1. Never buy from a travel agent, tour operator or airline.
This will almost certainly cost you more.
2. Decide on the cover you need before finding deals on comparison sites
Taking your iPad with you on holiday? That £10 cheapo one-week cover is useless when you realise it has a £250 excess and a single item limit of £150, so it won't cough up. Which? recommends travel policies should cover medical expenses of at least £2m (Europe) or £5m (worldwide); at least £3,000 for cancellation; and at least £1,500 for baggage and belongings cover.
3. Be sensible about the excess
That is the amount that you, the policyholder, has to pay towards any claim. If, for example, you claim for £600, and the excess is £150, the insurer pays out £450. If you set the excess high, the policy will be cheaper, but may not be worth having.
Moneysupermarket.com, warns some policies charge an excess "per benefit section". "For example, if you were mugged, you could be charged £75 excess on the medical costs plus a £50 excess for loss of personal effects. Other policies charge just one excess per claim, which can work out much cheaper," it says.
4. Check what is already covered by your home insurance policy or bank
Home policies often include insurance for personal possessions when away from home, so you can opt out of having baggage cover and save money. You may also have a credit card or current account that includestravel insurance but check that the cover is sufficient for your needs – such "free" insurance can sometimes be very basic.
5. Choose annual cover if you travel more than three times a year
According to Moneysavingexpert.com, if you travel three times or more a year (or twice or more if one trip is to the US) then getting an annual policy that covers the entire year's travel for one fee is likely to cost you less than buying separate single-trip policies. But note that annual policies won't cover backpackers on extended trips: they usually cover trips up to a maximum of 31 days.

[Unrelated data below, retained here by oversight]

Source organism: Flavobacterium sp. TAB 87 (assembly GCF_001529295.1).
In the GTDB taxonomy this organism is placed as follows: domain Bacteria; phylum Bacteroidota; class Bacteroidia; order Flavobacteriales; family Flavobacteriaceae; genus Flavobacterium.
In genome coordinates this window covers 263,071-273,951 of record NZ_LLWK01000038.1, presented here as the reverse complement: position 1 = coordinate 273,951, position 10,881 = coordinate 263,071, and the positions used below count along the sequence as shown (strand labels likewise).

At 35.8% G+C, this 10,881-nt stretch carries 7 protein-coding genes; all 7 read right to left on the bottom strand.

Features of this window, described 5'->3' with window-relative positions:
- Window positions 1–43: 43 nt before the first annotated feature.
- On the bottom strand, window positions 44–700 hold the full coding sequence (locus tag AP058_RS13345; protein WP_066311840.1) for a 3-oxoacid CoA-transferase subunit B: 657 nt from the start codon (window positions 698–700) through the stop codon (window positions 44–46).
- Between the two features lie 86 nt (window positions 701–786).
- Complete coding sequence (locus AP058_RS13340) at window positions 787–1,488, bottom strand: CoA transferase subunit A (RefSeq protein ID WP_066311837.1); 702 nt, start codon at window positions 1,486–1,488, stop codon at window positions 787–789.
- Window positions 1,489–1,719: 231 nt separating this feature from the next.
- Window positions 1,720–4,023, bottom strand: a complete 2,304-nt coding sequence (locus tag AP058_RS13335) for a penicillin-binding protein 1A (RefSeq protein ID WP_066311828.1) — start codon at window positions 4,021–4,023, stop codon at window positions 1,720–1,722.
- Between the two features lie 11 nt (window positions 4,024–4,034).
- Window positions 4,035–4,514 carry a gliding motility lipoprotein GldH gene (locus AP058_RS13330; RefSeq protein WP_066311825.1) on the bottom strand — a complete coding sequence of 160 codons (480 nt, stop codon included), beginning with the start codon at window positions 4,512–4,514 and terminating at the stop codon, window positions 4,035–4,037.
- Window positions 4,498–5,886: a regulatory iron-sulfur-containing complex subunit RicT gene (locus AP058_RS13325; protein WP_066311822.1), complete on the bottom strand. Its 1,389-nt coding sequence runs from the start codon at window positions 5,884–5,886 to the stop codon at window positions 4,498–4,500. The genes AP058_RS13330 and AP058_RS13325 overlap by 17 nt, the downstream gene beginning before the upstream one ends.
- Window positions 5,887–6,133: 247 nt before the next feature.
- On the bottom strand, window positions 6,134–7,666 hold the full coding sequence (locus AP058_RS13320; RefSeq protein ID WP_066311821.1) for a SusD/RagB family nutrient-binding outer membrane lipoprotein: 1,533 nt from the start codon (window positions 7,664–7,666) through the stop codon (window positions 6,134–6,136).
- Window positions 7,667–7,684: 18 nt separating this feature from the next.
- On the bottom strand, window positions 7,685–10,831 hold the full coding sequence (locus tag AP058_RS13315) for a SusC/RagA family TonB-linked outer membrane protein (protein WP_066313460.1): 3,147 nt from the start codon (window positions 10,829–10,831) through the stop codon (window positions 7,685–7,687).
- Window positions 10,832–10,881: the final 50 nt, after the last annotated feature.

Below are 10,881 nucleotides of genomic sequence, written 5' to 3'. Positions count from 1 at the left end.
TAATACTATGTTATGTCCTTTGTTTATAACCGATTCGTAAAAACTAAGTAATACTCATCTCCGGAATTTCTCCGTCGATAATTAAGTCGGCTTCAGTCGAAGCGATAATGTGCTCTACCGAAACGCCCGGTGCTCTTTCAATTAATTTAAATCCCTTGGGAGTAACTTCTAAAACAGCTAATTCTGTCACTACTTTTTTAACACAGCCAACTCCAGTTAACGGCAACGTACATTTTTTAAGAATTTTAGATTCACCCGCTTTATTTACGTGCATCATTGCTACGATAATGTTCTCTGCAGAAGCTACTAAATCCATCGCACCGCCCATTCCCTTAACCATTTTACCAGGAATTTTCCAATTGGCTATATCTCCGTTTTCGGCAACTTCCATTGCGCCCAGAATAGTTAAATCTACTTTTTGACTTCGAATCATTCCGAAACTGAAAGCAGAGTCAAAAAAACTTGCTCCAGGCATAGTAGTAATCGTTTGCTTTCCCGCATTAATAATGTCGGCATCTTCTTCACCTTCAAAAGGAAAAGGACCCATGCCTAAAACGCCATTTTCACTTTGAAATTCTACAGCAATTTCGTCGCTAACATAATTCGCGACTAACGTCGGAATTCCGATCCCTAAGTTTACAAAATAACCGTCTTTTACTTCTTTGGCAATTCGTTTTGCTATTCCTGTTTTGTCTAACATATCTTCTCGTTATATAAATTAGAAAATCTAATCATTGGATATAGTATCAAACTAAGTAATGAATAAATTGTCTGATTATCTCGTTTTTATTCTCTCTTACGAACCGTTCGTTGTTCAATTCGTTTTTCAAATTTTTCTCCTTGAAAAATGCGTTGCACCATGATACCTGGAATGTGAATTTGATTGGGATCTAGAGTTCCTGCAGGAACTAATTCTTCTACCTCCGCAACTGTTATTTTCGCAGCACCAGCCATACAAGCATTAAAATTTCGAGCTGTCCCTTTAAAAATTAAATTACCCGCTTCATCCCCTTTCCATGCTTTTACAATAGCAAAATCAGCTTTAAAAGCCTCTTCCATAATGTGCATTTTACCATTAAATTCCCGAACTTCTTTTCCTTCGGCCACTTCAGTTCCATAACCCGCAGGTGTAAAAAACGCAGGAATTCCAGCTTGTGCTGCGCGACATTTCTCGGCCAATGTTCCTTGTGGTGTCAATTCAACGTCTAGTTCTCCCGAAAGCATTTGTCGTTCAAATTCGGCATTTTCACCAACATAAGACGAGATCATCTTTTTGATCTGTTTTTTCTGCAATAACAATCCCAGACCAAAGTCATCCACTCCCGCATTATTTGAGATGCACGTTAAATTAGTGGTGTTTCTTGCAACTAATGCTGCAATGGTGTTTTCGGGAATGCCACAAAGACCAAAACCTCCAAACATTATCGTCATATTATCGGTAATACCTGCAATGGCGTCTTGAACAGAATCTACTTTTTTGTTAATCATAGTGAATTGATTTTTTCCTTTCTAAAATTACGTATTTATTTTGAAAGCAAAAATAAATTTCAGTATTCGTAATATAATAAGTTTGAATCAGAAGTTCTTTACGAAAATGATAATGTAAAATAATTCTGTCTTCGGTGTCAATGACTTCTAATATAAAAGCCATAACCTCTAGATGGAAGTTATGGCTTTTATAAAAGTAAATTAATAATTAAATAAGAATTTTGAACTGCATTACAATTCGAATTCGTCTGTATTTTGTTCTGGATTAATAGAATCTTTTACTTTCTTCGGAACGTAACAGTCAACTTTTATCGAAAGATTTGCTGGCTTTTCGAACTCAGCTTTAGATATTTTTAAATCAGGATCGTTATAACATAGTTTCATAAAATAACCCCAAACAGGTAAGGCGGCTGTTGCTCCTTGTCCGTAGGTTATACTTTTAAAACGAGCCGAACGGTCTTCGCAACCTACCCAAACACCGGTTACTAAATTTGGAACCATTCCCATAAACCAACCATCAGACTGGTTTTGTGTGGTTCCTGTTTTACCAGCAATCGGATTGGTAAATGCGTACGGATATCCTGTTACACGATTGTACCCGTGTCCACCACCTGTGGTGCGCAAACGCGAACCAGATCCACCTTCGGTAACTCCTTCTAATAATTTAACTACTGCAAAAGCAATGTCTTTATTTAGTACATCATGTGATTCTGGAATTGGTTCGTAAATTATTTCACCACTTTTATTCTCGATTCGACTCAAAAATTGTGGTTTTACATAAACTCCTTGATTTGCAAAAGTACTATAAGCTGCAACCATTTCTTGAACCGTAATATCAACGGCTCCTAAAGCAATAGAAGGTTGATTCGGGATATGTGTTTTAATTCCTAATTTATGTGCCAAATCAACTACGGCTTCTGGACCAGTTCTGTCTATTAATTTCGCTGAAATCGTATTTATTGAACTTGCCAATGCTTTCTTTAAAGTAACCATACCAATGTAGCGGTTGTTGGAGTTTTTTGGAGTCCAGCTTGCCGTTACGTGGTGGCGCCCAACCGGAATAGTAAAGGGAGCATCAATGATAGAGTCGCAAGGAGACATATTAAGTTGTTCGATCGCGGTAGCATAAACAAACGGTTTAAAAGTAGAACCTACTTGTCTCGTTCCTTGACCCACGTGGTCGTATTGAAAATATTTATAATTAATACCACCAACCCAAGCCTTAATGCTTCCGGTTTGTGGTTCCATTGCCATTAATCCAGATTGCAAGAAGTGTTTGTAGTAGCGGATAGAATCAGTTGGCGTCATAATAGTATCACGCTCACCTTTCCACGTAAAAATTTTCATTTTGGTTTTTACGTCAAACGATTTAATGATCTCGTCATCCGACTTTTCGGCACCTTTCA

6. Egypt is in Europe, but the US is not in the world
You don't need to buy a worldwide policy for much of north Africa: as Egypt, Morocco and Turkey come under Europe in most deals. But watch out, some "worldwide" policies exclude the US and Canada.
7. Look out for age limits and medical exclusions
Many policies, particularly the cheapest, will not insure anyone aged over 65, however fit and active. Most standard policies will also not cover any pre-existing conditions. So, for example, if you are asthmatic and suffer an attack on holiday that requires medical treatment, your policy will not pay out. Tell your insurer about any ongoing medical conditions and answer questions honestly. Some insurers may then agree to cover certain conditions for a small extra premium or, if your condition warrants it, refer you to a specialist insurer.
8. Even horse riding is adventurous
Many policies exclude "risky activities", which can be horse riding, scuba diving, jet skiing or mountain climbing. If you are going on a skiing holiday make sure the policy includes comprehensive winter sports cover.
9. Independent travellers should opt for scheduled airline failure cover
If you tend to make your own flight and accommodation arrangements, rather than booking a package, it's important your insurance includes scheduled airline and end-supplier failure cover, which protects you if an airline, villa company or ferry firm goes bust after you've booked your holiday. Note that even five-star policies may not cover airline failures.
10. Get an EHIC card
If you are heading to Europe, get a free European Health Insurance Card (EHIC), which gives you access to state-provided healthcare, at a reduced cost or sometimes free, when temporarily visiting an EU country, and also Iceland, Liechtenstein, Norway and Switzerland. Some travel insurance policies will waive the excess for medical claims if you use your EHIC to get medical treatment while travelling in the EU. The easiest way to apply for, or renew, an EHIC – which is valid for up to five years – is atehic.org.uk. Alternatively, you can call 0845 606 2030 or pick up an application form from the Post Office. You'll need to supply the NHS or national insurance number, surname, forenames and date of birth of applicants.